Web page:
First person I saw at City Hall yesterday was Katherine Seale, exec director of Preservation Dallas, who'd come to council in an attempt to stall a vote on the historic demolition ordinance we've been discussing since, oh, August '08 and the one that, as currently written, would allow the city to "bypass the Landmark Commission if Code, the Fire Marshall, etc determined a structure to be a major health concern," as one well-informed Friend of Unfair Park summarized it yesterday. Seale declared victory, for now: The vote has been deferred one month, pending its pass through yet another council committee. Then I ran into First Assistant City Attorney Chris Bowers, who's been crafting the ordinance going on three years. I asked him about the deferral. He smiled and said, "That's why the democratic process is a wonderful thing."
In case you missed it, Angela Hunt, in her first day back at council, left a message at the bottom of Jim's item yesterday concerning the ordinance. Wrote Hunt:
The council decided not to vote on this today and deferred the item, in large part because of the swift action of preservationists who deluged the council with emails this morning. Now the item will go back to be briefed to the Council Housing Committee, then return to the full City Council on June 23. Please email or call your councilmember if you're concerned that this proposal erodes our already lax historic preservation program.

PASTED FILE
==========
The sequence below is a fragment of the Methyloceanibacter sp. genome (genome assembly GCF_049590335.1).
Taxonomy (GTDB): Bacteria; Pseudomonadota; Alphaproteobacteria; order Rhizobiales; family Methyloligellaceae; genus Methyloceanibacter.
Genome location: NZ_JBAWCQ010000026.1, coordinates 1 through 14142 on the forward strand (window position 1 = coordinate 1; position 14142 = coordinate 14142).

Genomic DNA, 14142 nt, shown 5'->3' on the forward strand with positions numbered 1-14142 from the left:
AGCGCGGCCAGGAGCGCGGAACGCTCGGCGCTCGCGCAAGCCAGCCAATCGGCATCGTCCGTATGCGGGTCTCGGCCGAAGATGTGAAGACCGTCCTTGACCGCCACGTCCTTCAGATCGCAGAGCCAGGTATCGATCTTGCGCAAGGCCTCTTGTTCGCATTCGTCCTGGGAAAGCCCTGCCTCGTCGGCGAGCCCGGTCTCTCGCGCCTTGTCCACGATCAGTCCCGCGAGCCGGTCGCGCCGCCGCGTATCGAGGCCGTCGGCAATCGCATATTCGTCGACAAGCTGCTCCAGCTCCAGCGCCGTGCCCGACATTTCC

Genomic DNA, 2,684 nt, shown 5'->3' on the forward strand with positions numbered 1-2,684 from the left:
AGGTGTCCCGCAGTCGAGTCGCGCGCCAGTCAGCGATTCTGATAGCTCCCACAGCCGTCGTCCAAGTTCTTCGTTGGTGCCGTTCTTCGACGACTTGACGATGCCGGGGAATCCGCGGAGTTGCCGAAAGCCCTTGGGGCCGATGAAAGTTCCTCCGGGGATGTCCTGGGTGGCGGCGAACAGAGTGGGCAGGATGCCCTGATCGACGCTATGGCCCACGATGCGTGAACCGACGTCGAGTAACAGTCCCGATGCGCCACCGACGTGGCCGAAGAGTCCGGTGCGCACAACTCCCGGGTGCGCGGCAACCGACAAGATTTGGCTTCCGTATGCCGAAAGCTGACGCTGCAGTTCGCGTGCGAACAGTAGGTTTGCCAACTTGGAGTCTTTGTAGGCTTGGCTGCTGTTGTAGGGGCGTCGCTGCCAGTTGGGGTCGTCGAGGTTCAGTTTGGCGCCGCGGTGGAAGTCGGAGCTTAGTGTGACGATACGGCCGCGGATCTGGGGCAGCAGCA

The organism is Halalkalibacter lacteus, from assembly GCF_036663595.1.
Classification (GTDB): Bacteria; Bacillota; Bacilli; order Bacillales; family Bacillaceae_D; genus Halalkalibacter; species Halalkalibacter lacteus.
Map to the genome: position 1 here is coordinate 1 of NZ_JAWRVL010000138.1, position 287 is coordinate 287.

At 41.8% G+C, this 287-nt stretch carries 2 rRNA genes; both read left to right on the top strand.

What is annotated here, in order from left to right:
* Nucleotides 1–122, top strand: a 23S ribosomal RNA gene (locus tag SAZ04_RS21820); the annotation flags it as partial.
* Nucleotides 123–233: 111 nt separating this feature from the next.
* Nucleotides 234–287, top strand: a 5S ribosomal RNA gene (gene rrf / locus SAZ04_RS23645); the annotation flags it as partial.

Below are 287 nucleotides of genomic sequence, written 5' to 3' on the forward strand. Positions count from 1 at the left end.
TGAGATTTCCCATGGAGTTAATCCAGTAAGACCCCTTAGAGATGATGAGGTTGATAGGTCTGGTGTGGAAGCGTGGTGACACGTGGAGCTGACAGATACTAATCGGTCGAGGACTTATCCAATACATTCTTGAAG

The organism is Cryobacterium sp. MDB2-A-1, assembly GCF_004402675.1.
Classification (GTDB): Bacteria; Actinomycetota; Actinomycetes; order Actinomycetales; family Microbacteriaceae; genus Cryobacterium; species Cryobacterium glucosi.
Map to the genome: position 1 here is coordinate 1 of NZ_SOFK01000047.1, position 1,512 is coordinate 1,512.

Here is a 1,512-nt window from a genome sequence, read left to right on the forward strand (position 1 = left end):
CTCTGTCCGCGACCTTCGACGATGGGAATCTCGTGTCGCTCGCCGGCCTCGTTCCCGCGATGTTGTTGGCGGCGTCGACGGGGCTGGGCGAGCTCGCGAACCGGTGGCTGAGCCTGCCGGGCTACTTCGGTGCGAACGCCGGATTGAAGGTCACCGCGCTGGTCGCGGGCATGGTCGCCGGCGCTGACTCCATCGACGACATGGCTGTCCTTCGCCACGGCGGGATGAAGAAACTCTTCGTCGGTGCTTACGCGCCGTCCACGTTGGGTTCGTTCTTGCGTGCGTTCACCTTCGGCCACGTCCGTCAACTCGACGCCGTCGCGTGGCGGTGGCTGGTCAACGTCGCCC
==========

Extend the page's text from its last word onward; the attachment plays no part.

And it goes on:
I also received this e-mail Wednesday evening from Scott Potter, a Preservation Dallas board member who tried, unsuccessfully, to speak to the council's Public Safety Committee last month:
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We are pleased that the City recognizes the importance of this issue balancing public safety with protection of our historic neighborhoods. Further, we are pleased that Preservation Dallas along with other stakeholders including AIA Dallas, the Landmark Commission, ZOAC, City Plan Commission, the National Trust for Historic Preservation and the neighborhoods will have a voice at the Housing Committee meetings.